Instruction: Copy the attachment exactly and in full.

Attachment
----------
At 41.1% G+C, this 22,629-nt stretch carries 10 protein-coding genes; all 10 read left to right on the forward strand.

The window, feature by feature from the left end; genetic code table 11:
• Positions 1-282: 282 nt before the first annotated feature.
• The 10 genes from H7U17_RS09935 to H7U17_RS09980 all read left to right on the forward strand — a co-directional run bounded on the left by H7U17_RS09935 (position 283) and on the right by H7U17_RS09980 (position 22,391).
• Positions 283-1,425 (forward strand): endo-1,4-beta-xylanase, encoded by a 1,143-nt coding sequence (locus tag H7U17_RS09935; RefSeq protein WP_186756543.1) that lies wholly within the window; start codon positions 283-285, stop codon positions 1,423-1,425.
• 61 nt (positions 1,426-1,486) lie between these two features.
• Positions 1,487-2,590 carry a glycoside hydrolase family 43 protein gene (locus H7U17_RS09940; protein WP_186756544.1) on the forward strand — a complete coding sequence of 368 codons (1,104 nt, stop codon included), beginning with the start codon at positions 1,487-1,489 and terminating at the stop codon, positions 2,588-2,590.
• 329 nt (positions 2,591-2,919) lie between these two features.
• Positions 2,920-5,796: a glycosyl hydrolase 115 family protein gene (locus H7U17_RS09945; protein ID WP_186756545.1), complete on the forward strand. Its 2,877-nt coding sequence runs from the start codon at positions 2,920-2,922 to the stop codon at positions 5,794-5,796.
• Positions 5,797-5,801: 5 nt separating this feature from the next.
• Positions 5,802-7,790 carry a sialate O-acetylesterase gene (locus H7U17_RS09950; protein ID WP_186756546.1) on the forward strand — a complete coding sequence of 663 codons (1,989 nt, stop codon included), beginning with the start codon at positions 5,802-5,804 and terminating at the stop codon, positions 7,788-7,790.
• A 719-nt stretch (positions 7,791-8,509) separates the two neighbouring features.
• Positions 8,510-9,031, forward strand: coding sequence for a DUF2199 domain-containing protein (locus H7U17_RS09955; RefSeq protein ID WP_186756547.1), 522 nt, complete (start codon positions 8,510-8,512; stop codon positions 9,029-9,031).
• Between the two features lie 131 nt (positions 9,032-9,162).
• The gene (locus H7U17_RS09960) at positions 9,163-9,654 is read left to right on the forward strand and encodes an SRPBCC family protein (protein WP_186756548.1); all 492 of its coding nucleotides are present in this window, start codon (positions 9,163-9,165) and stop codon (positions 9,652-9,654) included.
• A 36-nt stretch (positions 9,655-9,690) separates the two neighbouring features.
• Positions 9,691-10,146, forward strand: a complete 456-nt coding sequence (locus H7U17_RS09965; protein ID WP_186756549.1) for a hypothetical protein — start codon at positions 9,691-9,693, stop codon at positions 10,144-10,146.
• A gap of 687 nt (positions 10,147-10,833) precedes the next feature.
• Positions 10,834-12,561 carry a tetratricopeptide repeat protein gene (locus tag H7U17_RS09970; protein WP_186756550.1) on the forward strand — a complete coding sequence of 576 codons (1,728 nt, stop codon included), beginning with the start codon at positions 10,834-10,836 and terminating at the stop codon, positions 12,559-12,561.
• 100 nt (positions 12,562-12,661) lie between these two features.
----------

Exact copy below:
At 41.1% G+C, this 22,629-nt stretch carries 10 protein-coding genes; all 10 read left to right on the forward strand.

The window, feature by feature from the left end; genetic code table 11:
• Positions 1-282: 282 nt before the first annotated feature.
• The 10 genes from H7U17_RS09935 to H7U17_RS09980 all read left to right on the forward strand — a co-directional run bounded on the left by H7U17_RS09935 (position 283) and on the right by H7U17_RS09980 (position 22,391).
• Positions 283-1,425 (forward strand): endo-1,4-beta-xylanase, encoded by a 1,143-nt coding sequence (locus tag H7U17_RS09935; RefSeq protein WP_186756543.1) that lies wholly within the window; start codon positions 283-285, stop codon positions 1,423-1,425.
• 61 nt (positions 1,426-1,486) lie between these two features.
• Positions 1,487-2,590 carry a glycoside hydrolase family 43 protein gene (locus H7U17_RS09940; protein WP_186756544.1) on the forward strand — a complete coding sequence of 368 codons (1,104 nt, stop codon included), beginning with the start codon at positions 1,487-1,489 and terminating at the stop codon, positions 2,588-2,590.
• 329 nt (positions 2,591-2,919) lie between these two features.
• Positions 2,920-5,796: a glycosyl hydrolase 115 family protein gene (locus H7U17_RS09945; protein ID WP_186756545.1), complete on the forward strand. Its 2,877-nt coding sequence runs from the start codon at positions 2,920-2,922 to the stop codon at positions 5,794-5,796.
• Positions 5,797-5,801: 5 nt separating this feature from the next.
• Positions 5,802-7,790 carry a sialate O-acetylesterase gene (locus H7U17_RS09950; protein ID WP_186756546.1) on the forward strand — a complete coding sequence of 663 codons (1,989 nt, stop codon included), beginning with the start codon at positions 5,802-5,804 and terminating at the stop codon, positions 7,788-7,790.
• A 719-nt stretch (positions 7,791-8,509) separates the two neighbouring features.
• Positions 8,510-9,031, forward strand: coding sequence for a DUF2199 domain-containing protein (locus H7U17_RS09955; RefSeq protein ID WP_186756547.1), 522 nt, complete (start codon positions 8,510-8,512; stop codon positions 9,029-9,031).
• Between the two features lie 131 nt (positions 9,032-9,162).
• The gene (locus H7U17_RS09960) at positions 9,163-9,654 is read left to right on the forward strand and encodes an SRPBCC family protein (protein WP_186756548.1); all 492 of its coding nucleotides are present in this window, start codon (positions 9,163-9,165) and stop codon (positions 9,652-9,654) included.
• A 36-nt stretch (positions 9,655-9,690) separates the two neighbouring features.
• Positions 9,691-10,146, forward strand: a complete 456-nt coding sequence (locus H7U17_RS09965; protein ID WP_186756549.1) for a hypothetical protein — start codon at positions 9,691-9,693, stop codon at positions 10,144-10,146.
• A gap of 687 nt (positions 10,147-10,833) precedes the next feature.
• Positions 10,834-12,561 carry a tetratricopeptide repeat protein gene (locus tag H7U17_RS09970; protein WP_186756550.1) on the forward strand — a complete coding sequence of 576 codons (1,728 nt, stop codon included), beginning with the start codon at positions 10,834-10,836 and terminating at the stop codon, positions 12,559-12,561.
• 100 nt (positions 12,562-12,661) lie between these two features.